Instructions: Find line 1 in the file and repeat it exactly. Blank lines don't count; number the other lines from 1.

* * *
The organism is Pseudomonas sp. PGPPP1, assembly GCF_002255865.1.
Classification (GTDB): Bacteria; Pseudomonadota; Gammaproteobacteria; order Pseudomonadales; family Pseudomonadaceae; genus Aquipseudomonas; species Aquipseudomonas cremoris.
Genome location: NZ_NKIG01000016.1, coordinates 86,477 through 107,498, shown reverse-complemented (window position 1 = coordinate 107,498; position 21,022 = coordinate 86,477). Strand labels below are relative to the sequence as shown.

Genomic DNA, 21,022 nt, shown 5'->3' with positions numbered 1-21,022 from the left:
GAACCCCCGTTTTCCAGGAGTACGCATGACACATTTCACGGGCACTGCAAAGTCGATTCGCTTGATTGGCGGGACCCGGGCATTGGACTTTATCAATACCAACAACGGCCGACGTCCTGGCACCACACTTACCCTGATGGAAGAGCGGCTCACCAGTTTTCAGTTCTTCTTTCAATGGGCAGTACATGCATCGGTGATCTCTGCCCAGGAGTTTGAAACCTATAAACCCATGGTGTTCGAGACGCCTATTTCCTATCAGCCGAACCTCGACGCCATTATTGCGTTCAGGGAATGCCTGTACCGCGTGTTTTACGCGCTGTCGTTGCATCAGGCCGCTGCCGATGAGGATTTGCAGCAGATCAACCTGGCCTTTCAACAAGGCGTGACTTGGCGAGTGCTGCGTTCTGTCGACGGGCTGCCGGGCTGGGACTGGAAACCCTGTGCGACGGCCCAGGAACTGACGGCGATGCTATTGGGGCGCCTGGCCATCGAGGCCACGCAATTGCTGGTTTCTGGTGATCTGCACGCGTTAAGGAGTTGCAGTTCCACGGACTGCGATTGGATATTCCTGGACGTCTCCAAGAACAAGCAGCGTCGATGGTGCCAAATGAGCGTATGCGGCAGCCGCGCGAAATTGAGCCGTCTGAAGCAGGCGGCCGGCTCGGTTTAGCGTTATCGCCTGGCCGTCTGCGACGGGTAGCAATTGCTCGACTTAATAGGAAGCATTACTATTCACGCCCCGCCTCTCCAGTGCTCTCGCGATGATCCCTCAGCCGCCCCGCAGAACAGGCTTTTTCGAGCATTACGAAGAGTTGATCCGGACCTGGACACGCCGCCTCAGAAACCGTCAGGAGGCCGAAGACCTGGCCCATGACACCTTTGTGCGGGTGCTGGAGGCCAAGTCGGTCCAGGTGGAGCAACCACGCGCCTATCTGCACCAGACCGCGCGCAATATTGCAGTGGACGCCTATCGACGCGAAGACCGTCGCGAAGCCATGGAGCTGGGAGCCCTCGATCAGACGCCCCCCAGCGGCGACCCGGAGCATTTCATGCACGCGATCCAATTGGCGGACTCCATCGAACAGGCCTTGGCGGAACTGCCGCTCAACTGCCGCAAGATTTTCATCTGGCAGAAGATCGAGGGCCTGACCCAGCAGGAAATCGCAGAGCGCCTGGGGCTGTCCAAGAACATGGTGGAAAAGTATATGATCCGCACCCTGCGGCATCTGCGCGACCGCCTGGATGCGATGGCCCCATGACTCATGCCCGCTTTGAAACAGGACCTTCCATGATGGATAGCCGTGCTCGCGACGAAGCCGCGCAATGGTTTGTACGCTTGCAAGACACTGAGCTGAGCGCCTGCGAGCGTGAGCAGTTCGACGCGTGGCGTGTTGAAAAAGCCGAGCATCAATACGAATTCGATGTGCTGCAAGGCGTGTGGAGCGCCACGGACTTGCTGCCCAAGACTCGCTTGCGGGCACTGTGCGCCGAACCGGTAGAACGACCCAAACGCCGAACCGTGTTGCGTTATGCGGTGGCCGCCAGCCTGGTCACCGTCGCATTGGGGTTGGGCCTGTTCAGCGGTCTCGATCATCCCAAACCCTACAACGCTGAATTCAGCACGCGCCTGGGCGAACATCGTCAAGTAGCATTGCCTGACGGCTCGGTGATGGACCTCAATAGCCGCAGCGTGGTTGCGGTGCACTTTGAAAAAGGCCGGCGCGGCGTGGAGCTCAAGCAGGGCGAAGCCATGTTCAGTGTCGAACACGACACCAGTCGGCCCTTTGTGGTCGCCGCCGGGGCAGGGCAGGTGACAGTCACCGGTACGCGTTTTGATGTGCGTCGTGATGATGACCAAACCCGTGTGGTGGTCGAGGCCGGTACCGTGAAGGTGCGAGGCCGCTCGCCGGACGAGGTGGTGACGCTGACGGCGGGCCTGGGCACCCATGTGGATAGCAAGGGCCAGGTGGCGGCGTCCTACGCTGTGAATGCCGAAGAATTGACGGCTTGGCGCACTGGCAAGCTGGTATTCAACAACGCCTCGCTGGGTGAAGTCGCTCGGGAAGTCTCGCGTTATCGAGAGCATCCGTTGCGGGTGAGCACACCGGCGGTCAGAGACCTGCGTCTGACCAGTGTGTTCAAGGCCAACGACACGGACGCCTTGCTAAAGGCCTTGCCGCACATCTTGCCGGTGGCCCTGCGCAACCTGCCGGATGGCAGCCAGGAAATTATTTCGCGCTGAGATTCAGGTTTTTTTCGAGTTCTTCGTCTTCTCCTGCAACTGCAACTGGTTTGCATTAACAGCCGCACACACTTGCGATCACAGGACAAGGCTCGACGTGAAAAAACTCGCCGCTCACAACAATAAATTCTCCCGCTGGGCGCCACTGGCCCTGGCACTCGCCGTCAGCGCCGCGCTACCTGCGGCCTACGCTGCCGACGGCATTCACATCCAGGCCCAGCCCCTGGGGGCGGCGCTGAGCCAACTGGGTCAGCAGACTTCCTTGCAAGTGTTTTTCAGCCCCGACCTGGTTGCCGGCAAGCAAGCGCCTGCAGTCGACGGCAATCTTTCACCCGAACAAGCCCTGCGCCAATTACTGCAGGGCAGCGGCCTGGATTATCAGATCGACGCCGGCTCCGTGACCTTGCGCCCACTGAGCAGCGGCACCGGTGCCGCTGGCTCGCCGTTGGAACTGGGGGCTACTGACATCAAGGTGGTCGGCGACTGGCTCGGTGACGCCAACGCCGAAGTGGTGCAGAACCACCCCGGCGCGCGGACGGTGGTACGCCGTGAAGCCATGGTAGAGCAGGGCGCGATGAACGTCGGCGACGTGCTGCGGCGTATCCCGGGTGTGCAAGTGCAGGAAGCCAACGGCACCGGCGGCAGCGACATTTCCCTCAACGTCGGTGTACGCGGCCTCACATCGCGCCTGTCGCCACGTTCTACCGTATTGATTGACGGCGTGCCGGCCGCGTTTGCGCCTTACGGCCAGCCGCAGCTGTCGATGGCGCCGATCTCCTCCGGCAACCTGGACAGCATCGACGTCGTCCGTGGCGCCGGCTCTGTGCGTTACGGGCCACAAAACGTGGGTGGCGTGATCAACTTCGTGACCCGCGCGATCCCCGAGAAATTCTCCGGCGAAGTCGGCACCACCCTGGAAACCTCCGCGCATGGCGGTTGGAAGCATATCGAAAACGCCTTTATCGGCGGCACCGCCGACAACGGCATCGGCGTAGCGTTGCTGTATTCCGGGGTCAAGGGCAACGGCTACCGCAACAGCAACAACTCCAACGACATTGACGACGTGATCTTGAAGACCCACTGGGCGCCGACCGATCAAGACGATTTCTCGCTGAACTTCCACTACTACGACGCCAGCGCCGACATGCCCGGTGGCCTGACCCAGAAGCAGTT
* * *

The organism is Pseudomonas sp. PGPPP1, assembly GCF_002255865.1.